Rainfall Both Good and Bad for Local Farmers

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MT. CRAWFORD, Va. (WHSV) -- Rain isn't always welcome on farms as farmers now have to wait to plant some crops.

For vineyards, vines are already planted, but rain brings the threat of soil erosion.

"I wish I could control the weather but that's farming for ya," said Bob Bahktiar, the owner of CrossKeys Vineyards

He said for new vines, some just planted last week, rain is a good thing. "The new baby ones if I may, they're gonna love this, because they need a lot of water in the beginning," said Bahktiar.

Over on the Koogler farm, the rain means corn won't be planted just yet.

"Very wet, we've got spots in the field that we can't get through," said Jim Koogler, who owns Koogler Farm.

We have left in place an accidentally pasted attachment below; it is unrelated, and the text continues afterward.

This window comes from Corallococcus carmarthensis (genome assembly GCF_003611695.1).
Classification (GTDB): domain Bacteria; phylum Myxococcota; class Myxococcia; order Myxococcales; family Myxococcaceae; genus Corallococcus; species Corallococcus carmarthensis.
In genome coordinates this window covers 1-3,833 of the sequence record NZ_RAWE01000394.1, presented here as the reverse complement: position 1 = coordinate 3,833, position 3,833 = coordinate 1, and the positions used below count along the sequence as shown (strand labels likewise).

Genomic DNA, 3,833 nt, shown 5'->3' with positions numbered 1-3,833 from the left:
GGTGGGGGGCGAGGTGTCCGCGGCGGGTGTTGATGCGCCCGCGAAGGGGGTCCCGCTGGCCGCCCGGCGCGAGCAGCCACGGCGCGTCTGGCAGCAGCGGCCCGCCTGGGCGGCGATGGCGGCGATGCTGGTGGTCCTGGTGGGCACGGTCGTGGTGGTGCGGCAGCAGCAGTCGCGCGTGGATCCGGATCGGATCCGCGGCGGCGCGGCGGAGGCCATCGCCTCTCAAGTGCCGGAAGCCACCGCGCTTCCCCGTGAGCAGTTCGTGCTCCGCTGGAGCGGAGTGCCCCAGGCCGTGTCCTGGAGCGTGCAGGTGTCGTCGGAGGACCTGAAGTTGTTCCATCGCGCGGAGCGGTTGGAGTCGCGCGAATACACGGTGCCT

Some locations on the field have standing water and even after the rain is gone, parts of the field could still be too wet to plant.

"If the sun comes out warm and the wind blows, it doesn't take long to dry off," said Koogler, "A lot of these wet places are gonna stay wet for a good while."

As Koogler tends to bookkeeping for the farm and visitors at CrossKeys try new wines, all hope there won't be too much rain.

With more rain expected this week, vineyard workers say that all they can do is watch, and hope that that rain won't mean a lot more soil erosion.

If parts of a field are too wet, farmers will continue to plant and just skip the wet spots.